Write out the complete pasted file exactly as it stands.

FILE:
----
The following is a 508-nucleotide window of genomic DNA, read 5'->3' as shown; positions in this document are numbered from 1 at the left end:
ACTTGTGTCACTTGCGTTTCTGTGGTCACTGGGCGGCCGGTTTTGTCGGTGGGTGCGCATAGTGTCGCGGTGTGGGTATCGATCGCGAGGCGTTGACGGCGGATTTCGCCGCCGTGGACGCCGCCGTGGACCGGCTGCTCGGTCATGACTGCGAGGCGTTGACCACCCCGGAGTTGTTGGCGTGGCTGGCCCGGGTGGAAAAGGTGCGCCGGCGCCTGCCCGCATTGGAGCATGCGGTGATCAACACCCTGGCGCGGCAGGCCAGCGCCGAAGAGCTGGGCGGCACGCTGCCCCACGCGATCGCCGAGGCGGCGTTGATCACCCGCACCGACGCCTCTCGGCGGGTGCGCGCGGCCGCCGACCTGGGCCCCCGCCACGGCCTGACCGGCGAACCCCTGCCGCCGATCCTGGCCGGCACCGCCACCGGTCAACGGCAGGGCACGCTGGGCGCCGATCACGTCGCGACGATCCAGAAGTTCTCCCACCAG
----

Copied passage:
The following is a 508-nucleotide window of genomic DNA, read 5'->3' as shown; positions in this document are numbered from 1 at the left end:
ACTTGTGTCACTTGCGTTTCTGTGGTCACTGGGCGGCCGGTTTTGTCGGTGGGTGCGCATAGTGTCGCGGTGTGGGTATCGATCGCGAGGCGTTGACGGCGGATTTCGCCGCCGTGGACGCCGCCGTGGACCGGCTGCTCGGTCATGACTGCGAGGCGTTGACCACCCCGGAGTTGTTGGCGTGGCTGGCCCGGGTGGAAAAGGTGCGCCGGCGCCTGCCCGCATTGGAGCATGCGGTGATCAACACCCTGGCGCGGCAGGCCAGCGCCGAAGAGCTGGGCGGCACGCTGCCCCACGCGATCGCCGAGGCGGCGTTGATCACCCGCACCGACGCCTCTCGGCGGGTGCGCGCGGCCGCCGACCTGGGCCCCCGCCACGGCCTGACCGGCGAACCCCTGCCGCCGATCCTGGCCGGCACCGCCACCGGTCAACGGCAGGGCACGCTGGGCGCCGATCACGTCGCGACGATCCAGAAGTTCTCCCACCAG